Government Reorganization:

Key Questions to Assess Agency Reform Efforts

GAO-18-427: Published: Jun 13, 2018. Publicly Released: Jul 13, 2018.

Additional Materials:

Contact:

J. Christopher Mihm
(202) 512-6806
mihmj@gao.gov

 

Robert N. Goldenkoff
(202) 512-2757
goldenkoffr@gao.gov

 

Office of Public Affairs
(202) 512-4800
youngc1@gao.gov

A March 2017 executive order requiring executive branch agency reorganization is intended to improve efficiency and effectiveness. If it works, it could save billions of dollars—but similar reform efforts in the past have not always come to fruition.

Our prior work on government reform indicates that agencies can change if they

follow an effective process

allocate sufficient implementation resources

consider workforce needs during and after the reform

In this report, we provide questions that Congress can ask in its critical oversight role to determine whether agencies are on track for effective change.

 

Photograph of U.S. Capitol

Photograph of U.S. Capitol

Additional Materials:

Contact:

J. Christopher Mihm
(202) 512-6806
mihmj@gao.gov

 

Robert N. Goldenkoff
(202) 512-2757
goldenkoffr@gao.gov

 

Office of Public Affairs
(202) 512-4800
youngc1@gao.gov

Key Questions to Assess Agency Reform Efforts

Given the potential benefits and challenges of government reform, Congress and the executive branch need the tools and information to help evaluate agencies’ reform proposals. Congress’s role in reviewing agency proposed reforms will be critical to the success of making significant changes in how the government operates. GAO organized its prior work and leading practices into the following four broad categories that can help assess agency reform efforts.

What GAO Found

Categories for Key Questions

Selected Key Questions

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How well have the proposed reforms indicated the likely result of the elimination, merging, or restructuring of activities with other levels of government or sectors?

To what extent has the agency established clear outcome-oriented goals and performance measures for the proposed reforms?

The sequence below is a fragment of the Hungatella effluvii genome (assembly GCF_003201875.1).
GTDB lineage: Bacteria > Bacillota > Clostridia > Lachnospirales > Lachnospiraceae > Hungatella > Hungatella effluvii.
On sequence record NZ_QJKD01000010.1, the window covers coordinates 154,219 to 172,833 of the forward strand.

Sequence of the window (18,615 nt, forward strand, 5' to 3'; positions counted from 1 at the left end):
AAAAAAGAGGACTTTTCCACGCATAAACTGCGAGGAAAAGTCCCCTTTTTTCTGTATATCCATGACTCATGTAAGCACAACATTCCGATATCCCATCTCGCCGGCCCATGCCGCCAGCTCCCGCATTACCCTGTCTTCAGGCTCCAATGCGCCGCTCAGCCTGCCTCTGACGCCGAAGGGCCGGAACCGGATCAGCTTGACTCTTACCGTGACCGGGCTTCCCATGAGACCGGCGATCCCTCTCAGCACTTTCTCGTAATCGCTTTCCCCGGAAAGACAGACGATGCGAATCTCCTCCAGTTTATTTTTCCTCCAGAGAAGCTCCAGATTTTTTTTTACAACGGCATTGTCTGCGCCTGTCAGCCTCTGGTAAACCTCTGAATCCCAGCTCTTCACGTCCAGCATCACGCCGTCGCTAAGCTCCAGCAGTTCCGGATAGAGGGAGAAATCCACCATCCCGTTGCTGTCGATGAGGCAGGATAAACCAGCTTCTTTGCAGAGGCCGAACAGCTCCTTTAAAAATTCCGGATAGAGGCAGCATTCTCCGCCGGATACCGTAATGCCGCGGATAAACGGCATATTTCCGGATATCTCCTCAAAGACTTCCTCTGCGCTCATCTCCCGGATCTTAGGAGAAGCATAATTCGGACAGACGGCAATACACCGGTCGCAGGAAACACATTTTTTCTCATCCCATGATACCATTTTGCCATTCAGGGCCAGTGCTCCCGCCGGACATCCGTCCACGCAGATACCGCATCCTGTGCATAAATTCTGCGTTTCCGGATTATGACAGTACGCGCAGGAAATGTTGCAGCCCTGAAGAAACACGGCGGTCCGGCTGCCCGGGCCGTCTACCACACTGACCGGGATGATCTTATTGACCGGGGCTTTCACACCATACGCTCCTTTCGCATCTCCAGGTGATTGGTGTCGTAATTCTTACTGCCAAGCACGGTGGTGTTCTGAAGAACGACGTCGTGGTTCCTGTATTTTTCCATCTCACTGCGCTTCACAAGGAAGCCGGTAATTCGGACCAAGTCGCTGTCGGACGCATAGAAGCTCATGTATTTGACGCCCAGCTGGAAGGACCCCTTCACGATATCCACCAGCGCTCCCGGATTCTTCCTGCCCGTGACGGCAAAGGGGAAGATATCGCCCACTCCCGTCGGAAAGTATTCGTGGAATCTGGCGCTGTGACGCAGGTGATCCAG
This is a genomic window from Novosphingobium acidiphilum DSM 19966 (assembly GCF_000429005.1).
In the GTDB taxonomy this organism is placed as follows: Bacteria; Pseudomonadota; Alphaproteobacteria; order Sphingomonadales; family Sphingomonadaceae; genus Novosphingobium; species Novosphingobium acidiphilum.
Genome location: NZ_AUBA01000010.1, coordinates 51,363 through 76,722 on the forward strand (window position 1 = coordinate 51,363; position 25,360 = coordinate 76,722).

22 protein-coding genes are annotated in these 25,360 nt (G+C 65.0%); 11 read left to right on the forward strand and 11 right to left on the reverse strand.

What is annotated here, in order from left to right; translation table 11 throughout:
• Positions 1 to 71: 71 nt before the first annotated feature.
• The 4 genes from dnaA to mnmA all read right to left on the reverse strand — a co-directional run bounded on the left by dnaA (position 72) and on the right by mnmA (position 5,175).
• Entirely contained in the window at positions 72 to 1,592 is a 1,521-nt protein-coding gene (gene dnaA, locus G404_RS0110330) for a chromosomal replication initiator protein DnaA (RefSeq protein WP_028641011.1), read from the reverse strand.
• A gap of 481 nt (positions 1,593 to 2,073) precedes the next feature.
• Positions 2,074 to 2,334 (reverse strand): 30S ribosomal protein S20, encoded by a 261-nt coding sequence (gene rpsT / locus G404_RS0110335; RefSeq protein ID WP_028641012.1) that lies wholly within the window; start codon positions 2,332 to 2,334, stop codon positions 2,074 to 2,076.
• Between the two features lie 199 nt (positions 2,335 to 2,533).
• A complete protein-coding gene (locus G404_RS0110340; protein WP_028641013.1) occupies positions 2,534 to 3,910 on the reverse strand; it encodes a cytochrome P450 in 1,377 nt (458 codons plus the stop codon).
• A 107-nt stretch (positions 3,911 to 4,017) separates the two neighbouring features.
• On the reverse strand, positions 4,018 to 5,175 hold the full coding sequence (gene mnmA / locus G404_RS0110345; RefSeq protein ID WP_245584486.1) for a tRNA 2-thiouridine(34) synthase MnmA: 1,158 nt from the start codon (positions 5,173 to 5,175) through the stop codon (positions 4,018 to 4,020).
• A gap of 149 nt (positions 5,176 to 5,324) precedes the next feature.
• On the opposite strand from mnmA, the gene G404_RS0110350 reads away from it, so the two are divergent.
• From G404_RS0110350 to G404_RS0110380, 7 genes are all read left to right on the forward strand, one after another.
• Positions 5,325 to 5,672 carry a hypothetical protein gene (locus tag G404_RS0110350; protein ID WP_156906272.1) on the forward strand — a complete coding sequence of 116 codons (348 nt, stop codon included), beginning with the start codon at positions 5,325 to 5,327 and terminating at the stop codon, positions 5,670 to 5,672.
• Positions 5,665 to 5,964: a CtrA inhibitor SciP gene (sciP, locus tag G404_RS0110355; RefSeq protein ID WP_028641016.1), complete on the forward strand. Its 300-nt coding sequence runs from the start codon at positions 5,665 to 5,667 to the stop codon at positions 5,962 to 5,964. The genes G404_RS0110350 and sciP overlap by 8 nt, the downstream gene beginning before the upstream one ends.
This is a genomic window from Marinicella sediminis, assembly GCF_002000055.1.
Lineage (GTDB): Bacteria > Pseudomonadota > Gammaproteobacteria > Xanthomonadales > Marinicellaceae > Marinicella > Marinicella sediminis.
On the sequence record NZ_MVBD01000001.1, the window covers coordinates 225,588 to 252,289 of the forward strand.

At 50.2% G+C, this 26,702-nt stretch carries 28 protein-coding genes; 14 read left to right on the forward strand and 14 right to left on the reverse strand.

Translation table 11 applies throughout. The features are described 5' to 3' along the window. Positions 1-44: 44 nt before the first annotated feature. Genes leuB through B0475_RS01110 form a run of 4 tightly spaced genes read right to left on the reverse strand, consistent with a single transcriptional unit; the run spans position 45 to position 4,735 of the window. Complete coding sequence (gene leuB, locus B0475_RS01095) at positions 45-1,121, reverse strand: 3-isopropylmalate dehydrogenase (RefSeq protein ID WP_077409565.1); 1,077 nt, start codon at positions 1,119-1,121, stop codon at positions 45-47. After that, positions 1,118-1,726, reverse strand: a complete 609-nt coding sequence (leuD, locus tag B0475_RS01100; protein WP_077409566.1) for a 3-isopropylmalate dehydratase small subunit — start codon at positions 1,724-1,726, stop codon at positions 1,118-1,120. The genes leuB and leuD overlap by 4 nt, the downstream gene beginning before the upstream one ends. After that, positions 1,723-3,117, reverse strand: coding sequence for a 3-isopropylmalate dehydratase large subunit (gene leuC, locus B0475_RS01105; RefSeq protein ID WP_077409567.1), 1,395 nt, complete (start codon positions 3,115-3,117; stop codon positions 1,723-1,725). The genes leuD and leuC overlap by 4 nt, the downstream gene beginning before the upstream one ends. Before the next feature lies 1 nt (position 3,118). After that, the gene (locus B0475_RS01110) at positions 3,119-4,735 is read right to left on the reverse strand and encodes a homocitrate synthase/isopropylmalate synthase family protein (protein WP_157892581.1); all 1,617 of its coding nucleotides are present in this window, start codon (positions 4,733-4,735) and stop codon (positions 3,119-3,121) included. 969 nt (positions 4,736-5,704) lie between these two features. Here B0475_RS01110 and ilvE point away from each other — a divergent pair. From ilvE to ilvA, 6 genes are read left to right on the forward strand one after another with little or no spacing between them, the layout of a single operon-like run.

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How and to what extent has the agency consulted with the Congress, and other key stakeholders, to develop its proposed reforms?

To what extent has the agency addressed areas of fragmentation, overlap, and duplication—including the ones GAO identified—in developing its reform proposals?

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Is there a dedicated implementation team that has the capacity, including staffing, resources, and change management, to manage the reform process?

Has the agency developed an implementation plan with key milestones and deliverables to track implementation progress?

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How does the agency plan to sustain and strengthen employee engagement during and after the proposed reforms?

To what extent has the agency conducted strategic workforce planning to determine whether it will have the needed resources and capacity, including the skills and competencies, in place for the proposed reforms or reorganization?


Why GAO Did This Study

On March 13, 2017, the President issued an executive order requiring a comprehensive reorganization of executive branch agencies. In April 2017, the Office of Management and Budget (OMB) provided guidance to federal agencies for developing their reform and workforce reduction proposals. Past proposals to reform and reorganize government have not always come to fruition and can take years to implement fully. GAO's prior work has shown that successful reforms or transformations depend upon following change management practices, such as agreement on reform goals, and the involvement of the Congress, federal employees, and other key stakeholders.

This report identifies the key questions that Congress, OMB, and agencies can use to assess the development and implementation of agency reforms. To meet this objective, GAO reviewed its prior work and leading practices on organizational transformations; collaboration; government streamlining and efficiency; fragmentation, overlap, and duplication; high-risk; and on other agency longstanding management challenges. GAO also identified subject matter specialists knowledgeable about issues related to government reform and strategic human capital management who reviewed and commented on GAO's draft questions.

GAO is not making recommendations to OMB in this report. OMB staff provided technical comments, which we incorporated as appropriate.

For more information, contact J. Christopher Mihm at (202) 512-6806 or mihmj@gao.gov or Robert Goldenkoff at (202) 512-2757 or goldenkoffr@gao.gov.

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